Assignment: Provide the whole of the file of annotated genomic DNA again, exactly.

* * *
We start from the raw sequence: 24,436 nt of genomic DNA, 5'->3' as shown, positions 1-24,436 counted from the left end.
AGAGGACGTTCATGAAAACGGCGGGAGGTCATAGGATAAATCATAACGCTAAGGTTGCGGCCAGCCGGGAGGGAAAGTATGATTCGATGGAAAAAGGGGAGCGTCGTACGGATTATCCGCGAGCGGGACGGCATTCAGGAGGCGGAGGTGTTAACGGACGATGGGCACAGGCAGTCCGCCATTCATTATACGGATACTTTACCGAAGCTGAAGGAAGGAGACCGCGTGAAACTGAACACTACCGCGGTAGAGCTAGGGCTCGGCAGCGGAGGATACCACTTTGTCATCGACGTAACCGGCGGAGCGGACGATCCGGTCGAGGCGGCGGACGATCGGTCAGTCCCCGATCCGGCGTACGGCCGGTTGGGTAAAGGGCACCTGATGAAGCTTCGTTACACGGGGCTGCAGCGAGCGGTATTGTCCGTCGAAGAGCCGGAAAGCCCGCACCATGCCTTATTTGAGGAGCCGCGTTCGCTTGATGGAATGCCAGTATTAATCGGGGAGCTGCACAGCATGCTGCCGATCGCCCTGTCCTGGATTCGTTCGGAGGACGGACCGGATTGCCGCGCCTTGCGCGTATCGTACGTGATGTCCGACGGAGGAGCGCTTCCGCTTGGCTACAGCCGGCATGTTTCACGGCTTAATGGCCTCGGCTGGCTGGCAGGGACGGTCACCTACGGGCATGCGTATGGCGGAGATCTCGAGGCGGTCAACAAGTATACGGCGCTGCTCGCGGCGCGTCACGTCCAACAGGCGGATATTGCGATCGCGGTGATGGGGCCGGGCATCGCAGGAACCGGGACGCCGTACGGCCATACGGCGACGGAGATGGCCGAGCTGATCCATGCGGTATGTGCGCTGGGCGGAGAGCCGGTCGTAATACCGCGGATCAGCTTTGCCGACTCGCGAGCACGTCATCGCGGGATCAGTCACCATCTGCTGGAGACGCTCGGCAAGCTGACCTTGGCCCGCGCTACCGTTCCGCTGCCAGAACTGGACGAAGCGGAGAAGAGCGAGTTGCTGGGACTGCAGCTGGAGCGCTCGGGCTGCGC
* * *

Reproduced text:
We start from the raw sequence: 24,436 nt of genomic DNA, 5'->3' as shown, positions 1-24,436 counted from the left end.
AGAGGACGTTCATGAAAACGGCGGGAGGTCATAGGATAAATCATAACGCTAAGGTTGCGGCCAGCCGGGAGGGAAAGTATGATTCGATGGAAAAAGGGGAGCGTCGTACGGATTATCCGCGAGCGGGACGGCATTCAGGAGGCGGAGGTGTTAACGGACGATGGGCACAGGCAGTCCGCCATTCATTATACGGATACTTTACCGAAGCTGAAGGAAGGAGACCGCGTGAAACTGAACACTACCGCGGTAGAGCTAGGGCTCGGCAGCGGAGGATACCACTTTGTCATCGACGTAACCGGCGGAGCGGACGATCCGGTCGAGGCGGCGGACGATCGGTCAGTCCCCGATCCGGCGTACGGCCGGTTGGGTAAAGGGCACCTGATGAAGCTTCGTTACACGGGGCTGCAGCGAGCGGTATTGTCCGTCGAAGAGCCGGAAAGCCCGCACCATGCCTTATTTGAGGAGCCGCGTTCGCTTGATGGAATGCCAGTATTAATCGGGGAGCTGCACAGCATGCTGCCGATCGCCCTGTCCTGGATTCGTTCGGAGGACGGACCGGATTGCCGCGCCTTGCGCGTATCGTACGTGATGTCCGACGGAGGAGCGCTTCCGCTTGGCTACAGCCGGCATGTTTCACGGCTTAATGGCCTCGGCTGGCTGGCAGGGACGGTCACCTACGGGCATGCGTATGGCGGAGATCTCGAGGCGGTCAACAAGTATACGGCGCTGCTCGCGGCGCGTCACGTCCAACAGGCGGATATTGCGATCGCGGTGATGGGGCCGGGCATCGCAGGAACCGGGACGCCGTACGGCCATACGGCGACGGAGATGGCCGAGCTGATCCATGCGGTATGTGCGCTGGGCGGAGAGCCGGTCGTAATACCGCGGATCAGCTTTGCCGACTCGCGAGCACGTCATCGCGGGATCAGTCACCATCTGCTGGAGACGCTCGGCAAGCTGACCTTGGCCCGCGCTACCGTTCCGCTGCCAGAACTGGACGAAGCGGAGAAGAGCGAGTTGCTGGGACTGCAGCTGGAGCGCTCGGGCTGCGC